repairing kitchen wall cabinets 'in place'

homeboundFebruary 8, 2011

Client has tall kitchen wall cabinets where the sides are pulling away from the backs that are attached to the wall. These are supposedly 12 yr old quality cabs, but I don't know the mfr off-hand. Obviously a dangerous situation. Do you think the cabs have to be removed and repaired, or could they be emptied, then upper corner braces added, etc? With a crown molding top, I'm hoping for an in-place solution, though I suppose the face frames could be unscrewed and the cabs dropped and removed, then repaired. Thoughts? Thanks.

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homebound

I should have added that this problem pertains to a total of three (2) adjacent 24" tall cabs, with additional cabinetry on either side. I figure it's the connected face frames that has kept the whole think from falling thus far. They've already emptied them partly.

    Bookmark   February 8, 2011 at 9:01AM
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windslam

I've never run across your issue but I can give you my take on what I would do. Since you have other cabinets that have not come apart and seem to be holding the separated ones from falling, I would consider those as defective as well. They will sooner or later do the same thing. As for wood working terminology, I am not a wood worker so I'll describe as best I can my thinking on the issue. It'll be interesting to see what other methods folks have that might be used.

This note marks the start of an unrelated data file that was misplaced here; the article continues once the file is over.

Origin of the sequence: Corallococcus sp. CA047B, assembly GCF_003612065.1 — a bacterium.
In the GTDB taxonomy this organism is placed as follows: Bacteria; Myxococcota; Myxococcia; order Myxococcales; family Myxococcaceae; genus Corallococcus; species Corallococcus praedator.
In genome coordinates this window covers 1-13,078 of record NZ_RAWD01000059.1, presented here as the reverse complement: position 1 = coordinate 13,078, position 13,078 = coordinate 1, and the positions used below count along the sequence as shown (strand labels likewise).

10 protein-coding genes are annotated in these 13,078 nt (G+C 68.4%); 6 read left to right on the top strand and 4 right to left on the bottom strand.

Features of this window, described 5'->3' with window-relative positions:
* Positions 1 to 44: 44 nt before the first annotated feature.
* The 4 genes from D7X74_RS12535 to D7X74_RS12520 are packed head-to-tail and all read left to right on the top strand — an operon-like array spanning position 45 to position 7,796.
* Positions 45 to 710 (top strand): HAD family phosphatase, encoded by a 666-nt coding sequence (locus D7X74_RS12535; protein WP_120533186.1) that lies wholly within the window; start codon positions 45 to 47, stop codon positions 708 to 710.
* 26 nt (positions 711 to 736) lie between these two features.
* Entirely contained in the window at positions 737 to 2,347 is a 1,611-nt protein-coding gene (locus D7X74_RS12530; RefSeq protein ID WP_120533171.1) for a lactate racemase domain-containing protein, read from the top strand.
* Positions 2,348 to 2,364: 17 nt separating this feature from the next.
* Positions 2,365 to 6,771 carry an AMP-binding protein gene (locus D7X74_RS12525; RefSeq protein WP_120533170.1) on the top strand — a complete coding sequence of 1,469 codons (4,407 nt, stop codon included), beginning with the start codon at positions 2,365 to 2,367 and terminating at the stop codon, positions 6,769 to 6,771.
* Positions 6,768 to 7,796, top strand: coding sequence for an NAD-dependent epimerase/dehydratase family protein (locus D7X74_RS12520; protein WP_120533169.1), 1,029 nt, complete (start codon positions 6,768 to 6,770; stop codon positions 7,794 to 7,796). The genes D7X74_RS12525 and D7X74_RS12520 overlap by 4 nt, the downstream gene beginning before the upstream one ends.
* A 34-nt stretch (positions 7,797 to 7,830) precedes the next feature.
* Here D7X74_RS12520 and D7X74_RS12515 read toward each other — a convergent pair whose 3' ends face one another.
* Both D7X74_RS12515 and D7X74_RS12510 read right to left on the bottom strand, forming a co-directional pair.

Using some 2x4's, I'd run one under all the front of the cabinets, push the cabinets back into place and prop the cabinets in place temporarily until the repair is done and then remove them.
I would take a 1 inch by 1 inch strip of wood the vertical length of the inside of the cabinets. Using glue and screws, I would fasten them to the rear corners of the cabinets. I'd choose screws long enough to go through the strip of wood, through the cabinet sides and into the block of wood in the next cabinet. This would be pretty much the same technique as used on the front of the cabinets to draw them together. I'd pre-drill pilot holes into the strips where the screws are to be used so there would be no chance of splitting. I'd then screw the the strip to the back of the cabinet into the wall. If there's no furring strip or stud behind the wall where the screws are to go, I'd use molly bolts. Then you could stain the strips to match the cabinets and anyone looking at it would be none the wiser. Each cabinet would essentially be secured individually but by being joined to the next, would also allow each cabinet to add additional support to the one next to it.

The other option, using L brackets is less sightly (inside the cabinets) but should work too.

    Bookmark   February 8, 2011 at 9:58AM
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nugardnrinnc

With multpile cabinets being connected and the fact all of them will probably fail eventually I would opt for the pull down. It's more work, but doing things right always is, it's just a matter of getting the homeowner to understand that. So yeah pull down, rebuild, use lots of glue (just don't make a mess), and use some 1/2 or 3/8 plywood triangle to stiffen it if you want, but if you glue the sides better it shouldn't be much of an issue.

    Bookmark   February 9, 2011 at 11:02PM
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